As we have seen with enterprise and cloud solutions elsewhere, there is a gravitational pull after platforms achieve scale towards industry- and function-specific offerings. Enterprise digital leaders, after experiencing the cost and pain of custom implementations, begin to seek solutions that are more relevant for their business out of the box. In the early days, this may look like go-to-market guides, industry templates, and light configuration. Later, it becomes more complete solutions targeted to industry or functional workflows. In enterprise collaboration, we’re already seeing modern offerings targeted to verticals – e.g. Microsoft and Facebook’s tools for firstline/frontline workers, Flexport’s collaboration platform for freight, Beekeeper for non-desk employees, Space for developers, Automattic’s Happy Schedule for customer support teams.
There has lately been a lot of attention on automations, custom workflows and user-generated applications built on no-code platforms. Highly customized – even personalized – workflows hold the potential of being even more relevant than industry solutions, moving the offering even further to the end of the relevance continuum. It also becomes a lever to improve retention if the custom workflows and applications are not readily portable. This will be dependent on adoption, however – it might be a slower shift since workers will need to develop the skillsets to build their own automations and streamline their own custom workflows.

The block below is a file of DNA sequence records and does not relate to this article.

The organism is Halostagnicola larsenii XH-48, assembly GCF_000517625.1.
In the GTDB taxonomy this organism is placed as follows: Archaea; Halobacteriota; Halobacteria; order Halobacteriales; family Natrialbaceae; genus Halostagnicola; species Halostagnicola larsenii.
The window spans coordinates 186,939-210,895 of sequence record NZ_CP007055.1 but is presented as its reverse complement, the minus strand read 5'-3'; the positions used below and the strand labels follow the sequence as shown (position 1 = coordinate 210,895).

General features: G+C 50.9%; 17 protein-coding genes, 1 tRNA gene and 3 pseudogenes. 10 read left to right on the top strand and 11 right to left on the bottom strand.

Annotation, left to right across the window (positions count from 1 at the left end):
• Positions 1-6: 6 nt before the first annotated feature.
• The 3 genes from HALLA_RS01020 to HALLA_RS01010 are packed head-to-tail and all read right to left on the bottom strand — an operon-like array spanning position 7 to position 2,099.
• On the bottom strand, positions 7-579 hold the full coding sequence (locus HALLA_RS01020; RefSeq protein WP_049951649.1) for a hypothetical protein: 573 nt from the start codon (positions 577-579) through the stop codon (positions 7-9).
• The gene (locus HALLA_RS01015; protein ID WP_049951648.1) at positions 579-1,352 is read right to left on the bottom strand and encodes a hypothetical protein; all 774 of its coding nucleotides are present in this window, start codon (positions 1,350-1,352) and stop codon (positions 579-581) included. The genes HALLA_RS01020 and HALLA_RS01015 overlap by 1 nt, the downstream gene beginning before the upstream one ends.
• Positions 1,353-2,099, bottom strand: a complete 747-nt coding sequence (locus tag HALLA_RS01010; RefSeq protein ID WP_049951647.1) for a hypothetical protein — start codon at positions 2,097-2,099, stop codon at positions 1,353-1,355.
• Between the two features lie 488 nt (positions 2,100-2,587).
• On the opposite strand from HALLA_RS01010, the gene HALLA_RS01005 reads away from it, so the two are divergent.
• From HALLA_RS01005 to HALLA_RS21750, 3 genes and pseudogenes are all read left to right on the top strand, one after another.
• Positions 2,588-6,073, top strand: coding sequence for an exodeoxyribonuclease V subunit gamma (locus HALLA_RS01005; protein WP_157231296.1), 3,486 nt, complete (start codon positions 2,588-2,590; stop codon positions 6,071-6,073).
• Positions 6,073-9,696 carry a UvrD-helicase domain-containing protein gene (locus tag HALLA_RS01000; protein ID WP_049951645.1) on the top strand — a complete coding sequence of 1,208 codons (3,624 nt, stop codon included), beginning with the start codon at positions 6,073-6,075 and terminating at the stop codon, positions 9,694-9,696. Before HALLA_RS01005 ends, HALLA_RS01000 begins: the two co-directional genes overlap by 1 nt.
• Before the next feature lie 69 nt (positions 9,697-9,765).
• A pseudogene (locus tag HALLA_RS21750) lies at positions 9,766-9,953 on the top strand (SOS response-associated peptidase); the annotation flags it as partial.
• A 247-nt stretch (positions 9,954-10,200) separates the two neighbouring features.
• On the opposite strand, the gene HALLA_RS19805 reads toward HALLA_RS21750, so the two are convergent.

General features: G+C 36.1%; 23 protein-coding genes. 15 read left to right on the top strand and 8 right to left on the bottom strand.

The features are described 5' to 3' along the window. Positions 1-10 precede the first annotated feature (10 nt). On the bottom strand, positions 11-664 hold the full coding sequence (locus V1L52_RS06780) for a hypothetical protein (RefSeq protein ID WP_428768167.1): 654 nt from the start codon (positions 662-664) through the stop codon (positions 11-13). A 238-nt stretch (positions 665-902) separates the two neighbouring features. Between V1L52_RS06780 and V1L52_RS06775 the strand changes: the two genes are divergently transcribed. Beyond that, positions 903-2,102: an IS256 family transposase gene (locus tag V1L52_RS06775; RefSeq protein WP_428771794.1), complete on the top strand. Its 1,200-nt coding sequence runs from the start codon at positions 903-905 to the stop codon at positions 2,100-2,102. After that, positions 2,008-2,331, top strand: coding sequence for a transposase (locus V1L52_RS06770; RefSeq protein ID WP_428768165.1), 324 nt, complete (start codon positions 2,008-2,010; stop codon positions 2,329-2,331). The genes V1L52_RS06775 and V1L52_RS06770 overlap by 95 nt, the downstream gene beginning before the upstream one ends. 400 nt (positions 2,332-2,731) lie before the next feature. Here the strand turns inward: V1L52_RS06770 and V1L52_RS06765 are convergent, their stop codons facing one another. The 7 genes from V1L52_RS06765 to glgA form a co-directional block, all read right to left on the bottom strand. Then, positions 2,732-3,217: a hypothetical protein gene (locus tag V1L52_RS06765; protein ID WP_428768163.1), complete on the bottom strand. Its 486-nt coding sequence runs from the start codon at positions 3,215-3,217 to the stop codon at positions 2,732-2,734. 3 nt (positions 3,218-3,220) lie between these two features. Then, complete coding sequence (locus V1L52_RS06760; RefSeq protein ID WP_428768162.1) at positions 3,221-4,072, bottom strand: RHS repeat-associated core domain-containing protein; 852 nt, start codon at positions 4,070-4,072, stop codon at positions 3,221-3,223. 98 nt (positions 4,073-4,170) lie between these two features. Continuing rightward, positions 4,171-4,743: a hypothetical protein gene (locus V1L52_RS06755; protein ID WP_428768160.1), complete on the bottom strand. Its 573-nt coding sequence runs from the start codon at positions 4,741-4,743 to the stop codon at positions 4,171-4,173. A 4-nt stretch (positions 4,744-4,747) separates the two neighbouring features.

Integration of AI will be one aspect of personalization, in addition to generally advancing the respective platforms’ capabilities. Because of AI’s potential to discover and share information, automate tasks, and facilitate contextual interactions, its capabilities are a natural fit for augmenting human collaboration and improving worker experiences. While we have a long way to go before virtual assistants can operate like human assistants, AI can still save workers substantial time in automating or streamlining repeatable tasks. It can also elevate the most relevant information for a user, which Slack is already investing in. The need for more capable AI certainly gives an advantage to big tech firms like Google, as they vie for the enterprise collaboration market.
The news is not all good. As we look ahead, there’s the possibility that these integrated suites like Office 365 and G Suite will suck much of the oxygen out of the system, deterring new entrants and innovation. While the shift to APIs arguably opens up the market for smaller players, the reality is that their applications and add-ons will be lost inside massive 3rd-party libraries without an independent marketing push. The larger players have the war chests to make acquisitions and deepen integrations, getting ahead of the next set of market expectations (like integrated email, voice- and video-calling in the prior round). The big tech players also have the resources and talent to build copycat features of any 3rd-party product that gains meaningful traction. Some might say that Teams itself, which has features similar to that of Slack, is an example of that.